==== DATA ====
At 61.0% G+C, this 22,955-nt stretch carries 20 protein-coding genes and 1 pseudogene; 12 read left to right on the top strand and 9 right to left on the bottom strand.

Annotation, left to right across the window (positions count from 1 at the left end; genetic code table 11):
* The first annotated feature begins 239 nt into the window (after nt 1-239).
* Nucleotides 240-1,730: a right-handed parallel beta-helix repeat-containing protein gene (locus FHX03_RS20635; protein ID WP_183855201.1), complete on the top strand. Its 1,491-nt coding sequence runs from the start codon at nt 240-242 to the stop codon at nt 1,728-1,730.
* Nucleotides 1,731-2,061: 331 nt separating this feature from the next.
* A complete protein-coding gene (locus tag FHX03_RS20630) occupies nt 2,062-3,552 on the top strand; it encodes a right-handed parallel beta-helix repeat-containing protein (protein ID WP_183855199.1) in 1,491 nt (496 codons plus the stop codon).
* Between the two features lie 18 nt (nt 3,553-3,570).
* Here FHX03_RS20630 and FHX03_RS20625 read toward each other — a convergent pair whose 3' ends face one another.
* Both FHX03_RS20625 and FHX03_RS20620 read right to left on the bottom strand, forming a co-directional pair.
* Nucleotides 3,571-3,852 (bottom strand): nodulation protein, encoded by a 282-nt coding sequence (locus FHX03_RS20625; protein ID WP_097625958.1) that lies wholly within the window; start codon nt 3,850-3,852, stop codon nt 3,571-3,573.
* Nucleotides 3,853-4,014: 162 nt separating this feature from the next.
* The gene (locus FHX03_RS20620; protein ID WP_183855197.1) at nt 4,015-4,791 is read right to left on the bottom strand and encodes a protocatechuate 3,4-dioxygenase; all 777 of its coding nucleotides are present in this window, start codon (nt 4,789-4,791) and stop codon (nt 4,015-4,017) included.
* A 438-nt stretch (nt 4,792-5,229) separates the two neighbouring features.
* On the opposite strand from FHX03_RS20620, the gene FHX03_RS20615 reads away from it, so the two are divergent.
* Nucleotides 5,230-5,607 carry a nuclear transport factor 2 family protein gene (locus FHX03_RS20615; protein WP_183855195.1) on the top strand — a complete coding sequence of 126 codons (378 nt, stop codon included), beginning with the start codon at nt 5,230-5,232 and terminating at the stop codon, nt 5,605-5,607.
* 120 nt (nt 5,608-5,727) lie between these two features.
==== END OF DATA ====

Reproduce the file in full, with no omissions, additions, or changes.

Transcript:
At 61.0% G+C, this 22,955-nt stretch carries 20 protein-coding genes and 1 pseudogene; 12 read left to right on the top strand and 9 right to left on the bottom strand.

Annotation, left to right across the window (positions count from 1 at the left end; genetic code table 11):
* The first annotated feature begins 239 nt into the window (after nt 1-239).
* Nucleotides 240-1,730: a right-handed parallel beta-helix repeat-containing protein gene (locus FHX03_RS20635; protein ID WP_183855201.1), complete on the top strand. Its 1,491-nt coding sequence runs from the start codon at nt 240-242 to the stop codon at nt 1,728-1,730.
* Nucleotides 1,731-2,061: 331 nt separating this feature from the next.
* A complete protein-coding gene (locus tag FHX03_RS20630) occupies nt 2,062-3,552 on the top strand; it encodes a right-handed parallel beta-helix repeat-containing protein (protein ID WP_183855199.1) in 1,491 nt (496 codons plus the stop codon).
* Between the two features lie 18 nt (nt 3,553-3,570).
* Here FHX03_RS20630 and FHX03_RS20625 read toward each other — a convergent pair whose 3' ends face one another.
* Both FHX03_RS20625 and FHX03_RS20620 read right to left on the bottom strand, forming a co-directional pair.
* Nucleotides 3,571-3,852 (bottom strand): nodulation protein, encoded by a 282-nt coding sequence (locus FHX03_RS20625; protein ID WP_097625958.1) that lies wholly within the window; start codon nt 3,850-3,852, stop codon nt 3,571-3,573.
* Nucleotides 3,853-4,014: 162 nt separating this feature from the next.
* The gene (locus FHX03_RS20620; protein ID WP_183855197.1) at nt 4,015-4,791 is read right to left on the bottom strand and encodes a protocatechuate 3,4-dioxygenase; all 777 of its coding nucleotides are present in this window, start codon (nt 4,789-4,791) and stop codon (nt 4,015-4,017) included.
* A 438-nt stretch (nt 4,792-5,229) separates the two neighbouring features.
* On the opposite strand from FHX03_RS20620, the gene FHX03_RS20615 reads away from it, so the two are divergent.
* Nucleotides 5,230-5,607 carry a nuclear transport factor 2 family protein gene (locus FHX03_RS20615; protein WP_183855195.1) on the top strand — a complete coding sequence of 126 codons (378 nt, stop codon included), beginning with the start codon at nt 5,230-5,232 and terminating at the stop codon, nt 5,605-5,607.
* 120 nt (nt 5,608-5,727) lie between these two features.